SG: When should someone see a sleep specialist?
KH: Someone should see a sleep specialist when they’re not sleeping as well at night, so they’re having a hard time falling asleep or they’re waking up in the middle of the night. Other reasons would be excessive sleepiness during the day, so they’re not able to get through afternoon meetings or they feel like they want to nap or they’re falling asleep inappropriately during the day or they may be too tired to do what they were previously used to doing.
Not everyone who sleeps poorly needs to see a sleep medicine specialist, but if there’s concern about breathing during sleep, loud snoring, pauses in their breathing, waking up and not feeling refreshed even if they get a full night’s sleep, then they might want to talk to their doctor.
SG: How can someone distinguish between a sleep problem that requires a sleep study by a specialist and one that can be remedied with better bedtime habits?
KH: Start with improving your sleep habits. After that, if you’re still experiencing negative symptoms that are interfering with an acceptable quality of life, then I would get input from your doctor. I would start with your primary care doctor. I wouldn’t necessarily start with a sleep doctor.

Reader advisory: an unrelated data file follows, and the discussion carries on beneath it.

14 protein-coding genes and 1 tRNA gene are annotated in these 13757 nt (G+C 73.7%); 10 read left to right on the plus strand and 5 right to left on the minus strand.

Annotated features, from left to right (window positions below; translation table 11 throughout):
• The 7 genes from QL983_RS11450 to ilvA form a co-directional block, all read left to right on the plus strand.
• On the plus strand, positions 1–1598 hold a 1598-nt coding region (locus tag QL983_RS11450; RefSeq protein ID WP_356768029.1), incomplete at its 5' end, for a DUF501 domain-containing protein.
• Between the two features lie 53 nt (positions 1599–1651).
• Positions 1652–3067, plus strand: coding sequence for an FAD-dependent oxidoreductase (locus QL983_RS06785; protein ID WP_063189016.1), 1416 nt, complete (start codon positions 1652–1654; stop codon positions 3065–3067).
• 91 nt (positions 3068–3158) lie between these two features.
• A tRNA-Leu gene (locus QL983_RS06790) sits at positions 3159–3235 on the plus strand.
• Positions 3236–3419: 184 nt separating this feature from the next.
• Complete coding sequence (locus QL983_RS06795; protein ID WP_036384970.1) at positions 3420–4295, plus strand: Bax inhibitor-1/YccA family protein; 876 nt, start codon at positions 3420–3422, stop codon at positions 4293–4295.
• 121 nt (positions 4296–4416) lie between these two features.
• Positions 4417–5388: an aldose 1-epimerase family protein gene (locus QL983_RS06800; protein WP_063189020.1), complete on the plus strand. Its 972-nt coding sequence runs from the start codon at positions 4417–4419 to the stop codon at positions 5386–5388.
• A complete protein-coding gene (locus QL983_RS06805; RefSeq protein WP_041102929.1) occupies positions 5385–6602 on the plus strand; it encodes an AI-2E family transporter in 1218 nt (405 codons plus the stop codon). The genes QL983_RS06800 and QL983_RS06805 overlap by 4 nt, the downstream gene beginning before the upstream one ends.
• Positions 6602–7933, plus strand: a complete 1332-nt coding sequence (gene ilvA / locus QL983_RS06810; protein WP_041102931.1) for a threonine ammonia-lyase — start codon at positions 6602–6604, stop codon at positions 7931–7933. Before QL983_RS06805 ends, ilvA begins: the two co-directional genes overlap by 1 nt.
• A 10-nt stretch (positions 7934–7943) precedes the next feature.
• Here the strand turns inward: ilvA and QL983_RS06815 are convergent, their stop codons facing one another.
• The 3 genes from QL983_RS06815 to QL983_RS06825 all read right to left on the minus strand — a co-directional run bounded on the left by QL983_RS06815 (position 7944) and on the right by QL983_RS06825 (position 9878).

SG: What does good sleep hygiene look like?
KH: The most important component is having a regular sleep routine that would include a lie-down routine, so you’re doing the same thing every night at roughly the same time. Your bedtime and wake time should be roughly the same seven nights a week within an extra half hour to an hour on the weekends. You’re training your brain to sleep at the same time every night.
And you should listen to your body when you start to get sleepy. You should try to create your routine sleep schedule around your body’s natural clock. Avoid screens for an hour before going to bed. Do relaxing activities. Maybe some stretches or deep breathing or meditation. Maybe reading with some light coming from behind you to feel sleepy.
Try to be as active as you can during the day, exposing yourself to sunlight, getting exercise, and avoiding naps. If you need to nap, try to nap early in the afternoon for about 20 minutes. But if you have a bad night’s sleep, the best recommendation is to be active and try to stay awake, so your sleep pressure increases and you’re able to fall asleep the next night.
Read more: How Food and Alcohol Affect Sleep
SG: What are some sleep habits people should avoid?
KH: The worst habit is if you wake up in the middle of the night and you grab your phone. That light that you’re exposing to your eyes, even if it’s on night mode, can decrease your body’s melatonin production and make your body think it’s daytime and time to get up.
You also shouldn’t do other activities, like get up and do laundry or watch television. You can get out of bed and sit quietly and listen to calming music until you feel sleepy.
This interview has been edited and condensed.